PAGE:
Friday, September 16, 2011

How the plan of happiness includes exercise

Heavy Rena
I used to hate working out. Back in the day when I weighed my heaviest (221), the idea of working out put me in a literal sweat. Of course walking up the 5 steps of my townhouse stoop could make me wheeze and sweat like a marathon runner, so that's not saying much. When my gynocologist--a spry-looking fellow who sort of bounced around me like a hyper puppy as he consulted--told me I needed to exercise for 30 minutes a day 6-7 days a week in order to cure (or at the very least manage my insulin resistance), my first thought was that of panic. My second was "I'm sure he means for me to start smaller, right? He does know that I have a bad back, bad ankles, and bad knees, right? And that I have no time to be working out that much every week and day, right? Right?" And then the panic consumed me again.

Light Rena
Of course now that I'm down to 156 lbs.--The last 10 of which I lost courtesy of the Redbook Experiment--working out that often seems perfectly possible. I still may not have the time to work out that often, but I usually fit in 4 hard-core workouts and 2 relaxed workouts a week (I define "relaxed" as a leisurely walk with  my kids or gardening/yard work for an hour). The good news is that adjusting my diet and upping my exercise routine not only helped me lose 65 lbs., but it made me healthier. I no longer feel pain in my knees and ankles, and my back only gives me trouble during times of extreme stress. I was able to go off the Metaformin (my insulin resistance drugs; also the same drug given to type 2 diabetics) months after my diagnosis.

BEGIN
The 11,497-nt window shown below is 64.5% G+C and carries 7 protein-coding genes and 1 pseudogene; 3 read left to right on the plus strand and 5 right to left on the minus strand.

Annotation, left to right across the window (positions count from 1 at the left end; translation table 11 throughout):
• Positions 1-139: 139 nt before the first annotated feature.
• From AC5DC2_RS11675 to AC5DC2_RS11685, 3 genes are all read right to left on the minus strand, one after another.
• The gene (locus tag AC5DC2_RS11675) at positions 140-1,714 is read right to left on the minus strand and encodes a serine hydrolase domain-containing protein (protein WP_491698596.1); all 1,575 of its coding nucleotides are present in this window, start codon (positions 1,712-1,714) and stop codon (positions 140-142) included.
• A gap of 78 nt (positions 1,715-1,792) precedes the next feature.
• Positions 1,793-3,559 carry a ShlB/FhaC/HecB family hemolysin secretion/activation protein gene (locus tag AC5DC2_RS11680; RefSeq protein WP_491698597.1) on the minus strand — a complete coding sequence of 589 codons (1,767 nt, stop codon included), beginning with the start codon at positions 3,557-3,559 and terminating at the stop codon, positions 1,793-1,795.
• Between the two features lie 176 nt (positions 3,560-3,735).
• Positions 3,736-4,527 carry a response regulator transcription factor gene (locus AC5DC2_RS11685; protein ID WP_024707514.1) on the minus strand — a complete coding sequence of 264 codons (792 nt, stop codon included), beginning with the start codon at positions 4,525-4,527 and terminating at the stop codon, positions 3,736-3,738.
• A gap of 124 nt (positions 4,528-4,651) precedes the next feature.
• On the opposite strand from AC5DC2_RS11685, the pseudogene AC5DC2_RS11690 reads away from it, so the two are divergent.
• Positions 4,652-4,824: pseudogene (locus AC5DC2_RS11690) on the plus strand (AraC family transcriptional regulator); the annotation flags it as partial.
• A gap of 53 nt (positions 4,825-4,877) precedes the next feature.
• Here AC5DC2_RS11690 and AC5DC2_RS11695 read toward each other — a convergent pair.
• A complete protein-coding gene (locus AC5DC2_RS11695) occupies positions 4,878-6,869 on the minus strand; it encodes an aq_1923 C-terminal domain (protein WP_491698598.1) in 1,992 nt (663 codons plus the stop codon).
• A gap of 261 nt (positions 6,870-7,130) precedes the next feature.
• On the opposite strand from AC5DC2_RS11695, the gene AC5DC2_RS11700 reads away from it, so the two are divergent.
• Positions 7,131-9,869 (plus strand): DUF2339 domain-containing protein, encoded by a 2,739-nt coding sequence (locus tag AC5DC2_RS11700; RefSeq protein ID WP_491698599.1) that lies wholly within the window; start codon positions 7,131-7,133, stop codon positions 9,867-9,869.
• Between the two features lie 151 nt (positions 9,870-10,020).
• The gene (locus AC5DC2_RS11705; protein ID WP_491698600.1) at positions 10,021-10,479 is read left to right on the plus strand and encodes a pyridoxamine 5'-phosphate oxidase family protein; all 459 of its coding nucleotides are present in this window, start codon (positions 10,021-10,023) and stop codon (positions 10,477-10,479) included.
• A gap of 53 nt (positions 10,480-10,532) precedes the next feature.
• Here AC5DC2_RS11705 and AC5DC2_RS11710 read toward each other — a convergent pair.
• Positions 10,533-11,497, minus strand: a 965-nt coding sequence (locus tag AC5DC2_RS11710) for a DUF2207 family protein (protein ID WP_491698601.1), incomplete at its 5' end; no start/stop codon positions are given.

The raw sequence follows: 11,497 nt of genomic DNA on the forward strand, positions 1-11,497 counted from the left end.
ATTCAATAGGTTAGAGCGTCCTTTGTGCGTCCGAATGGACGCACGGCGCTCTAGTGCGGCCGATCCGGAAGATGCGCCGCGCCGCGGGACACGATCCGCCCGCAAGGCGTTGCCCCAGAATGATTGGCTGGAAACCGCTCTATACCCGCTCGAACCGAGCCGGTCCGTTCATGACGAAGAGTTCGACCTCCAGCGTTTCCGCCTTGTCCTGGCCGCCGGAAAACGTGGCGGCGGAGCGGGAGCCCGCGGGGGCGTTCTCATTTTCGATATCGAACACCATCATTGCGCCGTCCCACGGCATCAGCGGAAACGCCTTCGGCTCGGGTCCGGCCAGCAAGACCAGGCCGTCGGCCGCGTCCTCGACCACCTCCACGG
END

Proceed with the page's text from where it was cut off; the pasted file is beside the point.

According to the September issue of REDBOOK, in an article entitled, "EXERCISE: IT'S NOT JUST FOR YOUR THIGHS!", the benefits of exercise are more than losing the junk in your trunk. Apparently, when a person words out for 30 minutes a day 5 times a week, your risk of heart disease and hypertension are lowered by 40%. It lowers your risk of breast cancer by 20%, depression by 30%, and type 2 diabetes by a whopping 58% (Halpert 108).

REDBOOK has "Better than nothing" workouts
for the reluctant exercisers.

You could hike a 5K with the Sasquatch.
It's surprising how many of those problems run my family and my husband's family. My dad had a heart attack, both my parents are diabetic,  and Rick's mom is diabetic. Cancer runs in both our families, and don't even get me started on depression! Some members of our families could be the face of a 1-800-I'M-DEPRESSED-AND-SELF-MEDICATING-WITH-FOOD hotline. I'd like to think that the healthy choices I make now will help change my medical family tree.  I don't ever want to discover that I got type 2 diabetes or heart disease because I couldn't be bothered to take a flipping walk with my kids a few days a week and downed sugary foods by the shovel-full. I also want my children to be informed and hopefully they too will be the recipients of good health and longevity.

The moral of the story: 
If you don't exercise, you're doing a disservice to yourself, your body, and your family. Stop reading this blog and go ride a bike or dance to that new Katy Perry song. I don't care what you do, but MOVE IT!

...It's ok to leave a comment before you go.


  1. Woo, hoo! Amen sista! I love your attitude on exercising and those stats are amazing. Thanks for blogging about your passion.

  2. Thanks, Zazzy. My kids have been sick for a couple of days, so I've been holed up in the house and am itching to go for a run. Instead I've been running on the treadmill, but it's not the same as running in this beautiful fall weather. Fingers crossed that they get better soon.


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